I read something today that really helped crystallize this concept in my head.  I have been confused about how to calculate the appropriate number of calories to take in during the day in order to facilitate weight loss.  As I have added workouts, specifically running and lifting weights, into my daily routine, I have been more concerned about protecting the good stuff in my body (muscle) and losing the bad (excess fat.)

As I've stated before, I do not want to be skinny.  Not even a little skinny.  I like the look of a healthy, robust, muscular yet feminine body.  I LIKE big, powerful looking thighs!  I've read a lot of the forum threads on the site I use for tracking my food, myfitnesspal.com, and I have read a lot about a mysterious thing called "TDEE" and "BMR."  I'm not going to get into the specifics about each way of calculating caloric intake vs. caloric expenditure, but I am starting to understand that it is very important to eat enough calories to support building or maintaining lean muscle and to create a small daily deficit in order to allow for 1 pound of fat being lost each week.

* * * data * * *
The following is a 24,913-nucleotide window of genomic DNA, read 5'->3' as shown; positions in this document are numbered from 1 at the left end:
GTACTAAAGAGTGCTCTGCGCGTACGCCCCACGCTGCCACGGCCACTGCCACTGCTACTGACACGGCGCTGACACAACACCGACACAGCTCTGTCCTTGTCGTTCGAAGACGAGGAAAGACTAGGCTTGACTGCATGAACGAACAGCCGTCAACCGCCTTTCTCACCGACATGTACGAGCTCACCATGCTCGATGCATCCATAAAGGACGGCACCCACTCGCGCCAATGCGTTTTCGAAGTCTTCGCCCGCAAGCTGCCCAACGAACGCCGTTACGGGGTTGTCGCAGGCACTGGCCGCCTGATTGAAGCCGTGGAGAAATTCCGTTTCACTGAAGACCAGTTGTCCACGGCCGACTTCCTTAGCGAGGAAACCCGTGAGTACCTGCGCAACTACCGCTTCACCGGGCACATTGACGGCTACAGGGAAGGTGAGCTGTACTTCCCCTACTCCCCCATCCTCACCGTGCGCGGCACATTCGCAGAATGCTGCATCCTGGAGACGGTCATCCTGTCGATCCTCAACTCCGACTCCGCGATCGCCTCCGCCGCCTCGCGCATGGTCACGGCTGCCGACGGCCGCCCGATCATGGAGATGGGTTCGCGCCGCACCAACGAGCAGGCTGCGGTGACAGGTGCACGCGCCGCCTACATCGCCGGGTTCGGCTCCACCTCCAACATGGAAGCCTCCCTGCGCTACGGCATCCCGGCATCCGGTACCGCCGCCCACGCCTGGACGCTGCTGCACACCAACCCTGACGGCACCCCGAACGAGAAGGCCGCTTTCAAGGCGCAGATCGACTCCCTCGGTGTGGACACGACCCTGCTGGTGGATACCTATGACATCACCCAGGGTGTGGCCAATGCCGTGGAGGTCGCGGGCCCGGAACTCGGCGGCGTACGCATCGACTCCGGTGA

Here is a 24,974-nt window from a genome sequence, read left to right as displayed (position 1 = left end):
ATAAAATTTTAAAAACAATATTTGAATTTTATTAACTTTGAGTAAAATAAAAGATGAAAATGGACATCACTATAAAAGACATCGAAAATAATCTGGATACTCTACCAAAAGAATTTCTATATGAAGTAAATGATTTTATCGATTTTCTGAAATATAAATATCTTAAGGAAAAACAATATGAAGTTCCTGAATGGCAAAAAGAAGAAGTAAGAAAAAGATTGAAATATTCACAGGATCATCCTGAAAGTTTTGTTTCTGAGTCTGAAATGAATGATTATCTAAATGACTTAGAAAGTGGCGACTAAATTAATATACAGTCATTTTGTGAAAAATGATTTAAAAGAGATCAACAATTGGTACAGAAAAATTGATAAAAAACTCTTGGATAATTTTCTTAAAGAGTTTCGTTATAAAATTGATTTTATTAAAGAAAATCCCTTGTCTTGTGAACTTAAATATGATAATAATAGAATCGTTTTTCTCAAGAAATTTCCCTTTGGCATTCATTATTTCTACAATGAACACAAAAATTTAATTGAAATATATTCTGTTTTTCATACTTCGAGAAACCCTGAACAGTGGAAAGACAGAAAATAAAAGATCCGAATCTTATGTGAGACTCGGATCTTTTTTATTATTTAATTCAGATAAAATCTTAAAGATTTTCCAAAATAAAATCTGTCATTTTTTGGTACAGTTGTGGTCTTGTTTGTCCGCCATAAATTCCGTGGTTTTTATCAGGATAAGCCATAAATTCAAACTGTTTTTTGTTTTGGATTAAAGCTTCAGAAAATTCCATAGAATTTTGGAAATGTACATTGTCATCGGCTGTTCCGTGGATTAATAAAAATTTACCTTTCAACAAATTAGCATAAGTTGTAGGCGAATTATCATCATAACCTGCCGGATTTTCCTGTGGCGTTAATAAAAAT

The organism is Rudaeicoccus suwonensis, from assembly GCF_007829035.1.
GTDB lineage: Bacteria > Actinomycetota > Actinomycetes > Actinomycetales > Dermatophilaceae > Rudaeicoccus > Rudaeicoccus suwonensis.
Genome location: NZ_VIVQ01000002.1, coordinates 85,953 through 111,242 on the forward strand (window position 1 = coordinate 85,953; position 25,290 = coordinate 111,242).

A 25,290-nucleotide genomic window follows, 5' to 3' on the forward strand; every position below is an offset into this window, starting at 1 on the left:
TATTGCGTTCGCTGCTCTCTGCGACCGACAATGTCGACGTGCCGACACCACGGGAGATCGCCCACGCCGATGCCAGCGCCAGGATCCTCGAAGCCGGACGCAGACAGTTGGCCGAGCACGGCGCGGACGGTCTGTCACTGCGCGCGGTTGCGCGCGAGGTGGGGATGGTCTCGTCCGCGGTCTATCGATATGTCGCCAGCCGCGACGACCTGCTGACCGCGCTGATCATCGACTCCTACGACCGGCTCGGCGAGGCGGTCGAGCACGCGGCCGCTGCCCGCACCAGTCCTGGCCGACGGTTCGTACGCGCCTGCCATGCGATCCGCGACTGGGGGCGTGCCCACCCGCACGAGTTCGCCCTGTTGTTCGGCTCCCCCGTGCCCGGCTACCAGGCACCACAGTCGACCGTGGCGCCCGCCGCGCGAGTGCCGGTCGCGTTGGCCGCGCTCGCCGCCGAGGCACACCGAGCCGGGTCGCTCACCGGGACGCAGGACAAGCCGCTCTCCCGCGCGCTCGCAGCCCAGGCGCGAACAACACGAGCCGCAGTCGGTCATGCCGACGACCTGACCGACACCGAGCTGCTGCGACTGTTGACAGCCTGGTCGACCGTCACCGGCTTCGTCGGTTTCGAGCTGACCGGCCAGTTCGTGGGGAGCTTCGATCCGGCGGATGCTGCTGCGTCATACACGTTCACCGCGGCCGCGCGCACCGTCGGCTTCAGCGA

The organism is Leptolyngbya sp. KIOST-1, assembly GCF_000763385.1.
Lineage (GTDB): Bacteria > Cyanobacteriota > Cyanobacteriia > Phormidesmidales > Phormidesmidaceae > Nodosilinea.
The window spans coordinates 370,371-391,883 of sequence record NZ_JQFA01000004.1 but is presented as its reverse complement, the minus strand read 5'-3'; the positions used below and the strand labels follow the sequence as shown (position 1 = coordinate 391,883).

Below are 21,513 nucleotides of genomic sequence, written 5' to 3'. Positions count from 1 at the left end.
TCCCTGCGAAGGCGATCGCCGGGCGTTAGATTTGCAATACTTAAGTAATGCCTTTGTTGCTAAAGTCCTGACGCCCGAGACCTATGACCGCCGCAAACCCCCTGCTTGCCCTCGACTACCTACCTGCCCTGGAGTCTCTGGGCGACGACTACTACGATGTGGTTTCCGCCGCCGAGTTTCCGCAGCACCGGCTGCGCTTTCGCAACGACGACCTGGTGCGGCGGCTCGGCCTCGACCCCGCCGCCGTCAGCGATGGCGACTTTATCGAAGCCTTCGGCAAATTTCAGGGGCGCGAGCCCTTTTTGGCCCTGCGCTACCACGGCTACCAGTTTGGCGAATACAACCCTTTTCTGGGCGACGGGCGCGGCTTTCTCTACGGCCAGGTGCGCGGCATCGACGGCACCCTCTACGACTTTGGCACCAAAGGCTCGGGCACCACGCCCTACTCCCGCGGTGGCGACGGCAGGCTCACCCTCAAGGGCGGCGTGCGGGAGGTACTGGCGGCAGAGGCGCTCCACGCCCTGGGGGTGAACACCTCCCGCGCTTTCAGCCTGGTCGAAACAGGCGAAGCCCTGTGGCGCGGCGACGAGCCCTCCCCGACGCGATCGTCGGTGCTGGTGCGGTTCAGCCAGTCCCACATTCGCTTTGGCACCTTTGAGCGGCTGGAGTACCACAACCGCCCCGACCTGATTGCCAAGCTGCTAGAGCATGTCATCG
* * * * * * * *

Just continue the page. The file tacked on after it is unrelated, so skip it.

1 pound a week sounds slow, but more than that, on the scale, could mean you are losing lean body mass and not fat.  Lean muscle is what raises metabolism.  Lean muscle looks, well, lean.  It's what I want and it's what I am thinking I need to nurture and protect.

So, with all this in mind, I think I am going to try this TDEE method as opposed to trying to eat 1200 calories a day (as is my current setting on myfitnesspal.com).  This will mean that I will probably be eating more like 1800 to 2100 calories a day.  I'll still be working out very hard (this is key) and eating healthy foods.  The difference this will make is that I will not be losing lean body mass while losing "weight."  I'll be slowly losing the fat.